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After Traumatic Brain Injury, Increased Risk of Stroke Even Five Years Later Study Finds

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July 31, 2011

A new study found that people who suffer a traumatic brain injury are at significantly higher risk of having a stroke than those without, and that the risk can linger long after.

“It’s reasonable to assume that cerebrovascular damage in the head caused by a traumatic brain injury can trigger either a hemorrhagic stroke [when a blood vessel bursts inside the brain] or an ischemic stroke [when an artery in the brain is blocked],” said Herng-Ching Lin, Ph.D., senior study author said in a release. “However, until now, no research had been done showing a correlation between traumatic brain injury and stroke.”

Researchers in Taiwan identified 23,199 patients receiving medical care for a traumatic brain injury (TBI) and 69,597 comparable patients receiving care for other non-TBI conditions and followed those patients for five years.

After adjusting for other risk factors, researchers found that patients with a TBI had 10.21 times greater risk of suffering a stroke within the first 3 months, 4.61 times greater risk of a stroke in the first year and 2.32 times greater risk of stroke in the first five years than their non-TBI counterparts.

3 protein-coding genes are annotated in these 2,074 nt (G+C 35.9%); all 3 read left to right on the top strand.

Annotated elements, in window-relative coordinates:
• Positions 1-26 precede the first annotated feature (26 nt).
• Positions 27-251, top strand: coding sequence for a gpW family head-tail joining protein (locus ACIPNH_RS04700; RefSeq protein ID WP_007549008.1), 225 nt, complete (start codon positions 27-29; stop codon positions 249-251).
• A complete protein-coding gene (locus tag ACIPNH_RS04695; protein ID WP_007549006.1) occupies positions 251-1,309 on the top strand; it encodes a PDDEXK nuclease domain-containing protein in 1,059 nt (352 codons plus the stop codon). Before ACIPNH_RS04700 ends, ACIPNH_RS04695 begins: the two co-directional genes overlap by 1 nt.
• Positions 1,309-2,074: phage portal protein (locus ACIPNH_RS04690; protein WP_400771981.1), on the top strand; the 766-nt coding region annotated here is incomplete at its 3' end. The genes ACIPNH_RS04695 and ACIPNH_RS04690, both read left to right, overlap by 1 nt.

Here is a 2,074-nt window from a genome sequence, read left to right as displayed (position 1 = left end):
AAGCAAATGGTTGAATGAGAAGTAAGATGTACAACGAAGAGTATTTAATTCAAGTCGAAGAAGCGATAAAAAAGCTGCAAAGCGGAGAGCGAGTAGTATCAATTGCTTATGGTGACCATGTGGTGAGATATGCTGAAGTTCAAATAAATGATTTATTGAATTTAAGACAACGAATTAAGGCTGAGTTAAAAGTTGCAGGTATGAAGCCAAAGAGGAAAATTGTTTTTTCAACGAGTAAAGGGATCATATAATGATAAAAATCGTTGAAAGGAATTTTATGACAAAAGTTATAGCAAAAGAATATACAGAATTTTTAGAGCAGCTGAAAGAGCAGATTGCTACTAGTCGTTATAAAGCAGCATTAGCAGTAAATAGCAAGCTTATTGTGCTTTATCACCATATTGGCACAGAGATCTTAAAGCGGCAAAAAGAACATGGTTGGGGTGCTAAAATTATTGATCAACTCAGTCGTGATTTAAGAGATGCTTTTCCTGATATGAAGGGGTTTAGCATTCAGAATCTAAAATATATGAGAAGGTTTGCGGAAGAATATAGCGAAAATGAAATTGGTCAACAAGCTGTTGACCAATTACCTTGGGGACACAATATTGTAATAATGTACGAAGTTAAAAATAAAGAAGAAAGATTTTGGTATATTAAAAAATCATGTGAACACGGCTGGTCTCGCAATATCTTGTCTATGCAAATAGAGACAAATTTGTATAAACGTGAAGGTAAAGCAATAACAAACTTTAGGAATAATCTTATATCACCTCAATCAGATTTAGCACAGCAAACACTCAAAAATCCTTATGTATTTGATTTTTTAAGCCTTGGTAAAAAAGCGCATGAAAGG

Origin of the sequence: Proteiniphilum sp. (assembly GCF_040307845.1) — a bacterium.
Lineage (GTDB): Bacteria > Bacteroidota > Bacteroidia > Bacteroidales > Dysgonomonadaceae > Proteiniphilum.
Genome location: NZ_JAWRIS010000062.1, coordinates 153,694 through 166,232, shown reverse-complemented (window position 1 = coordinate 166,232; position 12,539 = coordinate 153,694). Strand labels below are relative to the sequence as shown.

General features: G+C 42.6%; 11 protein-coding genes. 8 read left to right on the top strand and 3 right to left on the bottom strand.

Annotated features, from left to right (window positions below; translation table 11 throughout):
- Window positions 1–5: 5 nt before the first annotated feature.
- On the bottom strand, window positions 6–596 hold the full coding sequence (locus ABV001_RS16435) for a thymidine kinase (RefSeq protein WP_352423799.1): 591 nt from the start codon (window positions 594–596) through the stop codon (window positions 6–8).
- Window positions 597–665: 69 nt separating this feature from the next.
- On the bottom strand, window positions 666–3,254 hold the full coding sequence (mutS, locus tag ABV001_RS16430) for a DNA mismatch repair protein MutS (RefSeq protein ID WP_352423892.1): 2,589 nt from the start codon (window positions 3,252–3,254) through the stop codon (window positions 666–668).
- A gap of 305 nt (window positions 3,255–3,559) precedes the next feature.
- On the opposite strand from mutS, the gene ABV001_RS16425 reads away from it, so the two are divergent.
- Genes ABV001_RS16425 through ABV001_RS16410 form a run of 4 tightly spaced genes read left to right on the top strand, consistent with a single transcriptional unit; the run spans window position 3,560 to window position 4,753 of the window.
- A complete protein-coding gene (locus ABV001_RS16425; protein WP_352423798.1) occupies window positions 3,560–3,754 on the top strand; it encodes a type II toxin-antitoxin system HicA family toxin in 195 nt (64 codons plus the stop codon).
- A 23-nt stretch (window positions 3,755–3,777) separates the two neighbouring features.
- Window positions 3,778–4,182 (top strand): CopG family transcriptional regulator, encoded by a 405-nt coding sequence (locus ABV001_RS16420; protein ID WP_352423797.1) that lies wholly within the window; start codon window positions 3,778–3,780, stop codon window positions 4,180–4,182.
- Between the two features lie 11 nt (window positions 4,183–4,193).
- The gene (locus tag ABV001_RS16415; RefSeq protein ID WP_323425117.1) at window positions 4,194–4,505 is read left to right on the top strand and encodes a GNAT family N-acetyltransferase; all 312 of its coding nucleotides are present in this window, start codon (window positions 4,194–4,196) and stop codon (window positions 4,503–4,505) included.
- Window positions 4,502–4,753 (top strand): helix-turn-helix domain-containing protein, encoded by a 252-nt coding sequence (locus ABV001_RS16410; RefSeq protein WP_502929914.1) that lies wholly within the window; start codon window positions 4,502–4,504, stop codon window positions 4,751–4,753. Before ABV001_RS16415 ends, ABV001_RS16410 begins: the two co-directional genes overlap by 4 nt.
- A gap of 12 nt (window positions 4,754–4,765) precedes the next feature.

1 in 53 Americans suffer a traumatic brain injury each year. This study is important because it is the first to look at the direct correlation between traumatic brain injury and subsequent stroke risk.

“Stroke is the most serious and disabling neurological disorder worldwide,” said Lin. “Our study leads the way in identifying stroke as an additional neurological problem that may arise following traumatic brain injury.”

The study entitled Patients with Traumatic Brain Injury appears in this month’s issue of Stroke, a publication of the American Heart Association and American Stroke Association.

"Those that have had traumatic brain injury may differ from those who do not, and it may be these other differences that lead to stroke rather than the trauma itself," Dr. Larry B. Goldstein, director of the Duke University Stroke Center in Durham, NC, told USA Today. "Even minor trauma, however, can sometimes cause a tear in an artery that can compromise blood flow to the brain and cause a stroke."

“We suggest a need for more intensive medical monitoring and health education following TBI, especially during the first few months and years,” researchers concluded.